Israeli Prime Minister Benjamin Netanyahu went all-out to sink the Iran nuclear deal, most famously giving a fiery speech against the deal before the U.S. Congress but also by personally lobbying groups of lawmakers. The deal officially survived on Thursday afternoon, when 42 Senate Democrats prevented a bill of disapproval from leaving the Senate, but it has been clear for a week the accord wouldn't die in Congress.
And starting about a week ago, Netanyahu has basically stopped talking about the Iran deal, The New York Times reports. "He is not particularly interested in playing up the fact that a deal he bitterly opposed is going through," said David Horovitz, editor of The Times of Israel. "Although he's not saying that the cause is lost, if he hammers away at the same level, he reminds everybody that it's been lost."
Netanyahu did briefly mention Iran in public remarks after meeting with British Prime Minister David Cameron, but not the nuclear deal, and only in between a plug for Israeli innovation and stating his willingness to restart talks with the Palestinians. "I'm willing right now, without any preconditions, any preconditions whatsoever, to sit down with President Abbas and negotiate this peace," Netanyahu said. "I'm willing to go to Ramallah.... Anytime, anywhere, now, without preconditions."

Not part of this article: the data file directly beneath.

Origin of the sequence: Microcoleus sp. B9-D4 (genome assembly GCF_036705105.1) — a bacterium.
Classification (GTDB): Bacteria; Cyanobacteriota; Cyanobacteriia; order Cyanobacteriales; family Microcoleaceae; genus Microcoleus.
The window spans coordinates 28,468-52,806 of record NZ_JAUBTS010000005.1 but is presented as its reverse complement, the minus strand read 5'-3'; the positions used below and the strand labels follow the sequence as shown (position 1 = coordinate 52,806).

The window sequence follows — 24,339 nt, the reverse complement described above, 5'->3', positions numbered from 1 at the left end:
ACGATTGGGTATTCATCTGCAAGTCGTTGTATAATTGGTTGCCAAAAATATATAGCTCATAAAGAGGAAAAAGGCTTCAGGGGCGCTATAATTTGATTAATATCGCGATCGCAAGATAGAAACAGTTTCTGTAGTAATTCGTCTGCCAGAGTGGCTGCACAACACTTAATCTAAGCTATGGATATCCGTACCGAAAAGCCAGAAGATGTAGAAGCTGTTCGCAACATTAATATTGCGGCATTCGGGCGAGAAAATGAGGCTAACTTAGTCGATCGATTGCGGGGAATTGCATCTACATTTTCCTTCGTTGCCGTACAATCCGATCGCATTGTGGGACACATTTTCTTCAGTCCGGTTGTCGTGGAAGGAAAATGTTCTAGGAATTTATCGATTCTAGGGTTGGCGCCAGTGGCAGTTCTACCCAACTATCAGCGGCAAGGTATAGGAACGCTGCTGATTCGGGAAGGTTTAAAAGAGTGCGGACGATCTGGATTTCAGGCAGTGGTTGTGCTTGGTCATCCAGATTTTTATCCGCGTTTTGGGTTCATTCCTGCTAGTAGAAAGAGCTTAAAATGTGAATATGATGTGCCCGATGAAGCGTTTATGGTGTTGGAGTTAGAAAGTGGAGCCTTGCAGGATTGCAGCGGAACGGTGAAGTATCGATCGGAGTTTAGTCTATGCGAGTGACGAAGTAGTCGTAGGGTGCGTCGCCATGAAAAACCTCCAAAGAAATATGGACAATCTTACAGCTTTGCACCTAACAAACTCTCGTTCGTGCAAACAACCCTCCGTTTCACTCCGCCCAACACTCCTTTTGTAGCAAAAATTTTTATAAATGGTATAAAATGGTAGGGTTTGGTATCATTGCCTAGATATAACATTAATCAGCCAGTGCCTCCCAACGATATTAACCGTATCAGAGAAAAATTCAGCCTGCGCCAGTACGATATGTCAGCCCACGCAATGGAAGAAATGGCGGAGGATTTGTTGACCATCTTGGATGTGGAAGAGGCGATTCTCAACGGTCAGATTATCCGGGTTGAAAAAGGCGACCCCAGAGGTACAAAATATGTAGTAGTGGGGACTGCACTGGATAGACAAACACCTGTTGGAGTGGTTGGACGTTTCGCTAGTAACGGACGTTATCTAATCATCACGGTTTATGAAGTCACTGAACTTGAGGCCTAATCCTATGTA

Oddly enough, Netanyahu's "stinging loss on Iran may actually remove a headache," notes The New York Times' Jodi Rudoren, "as many American leaders are wary of seeming to pile on by pressuring him on Palestinian statehood."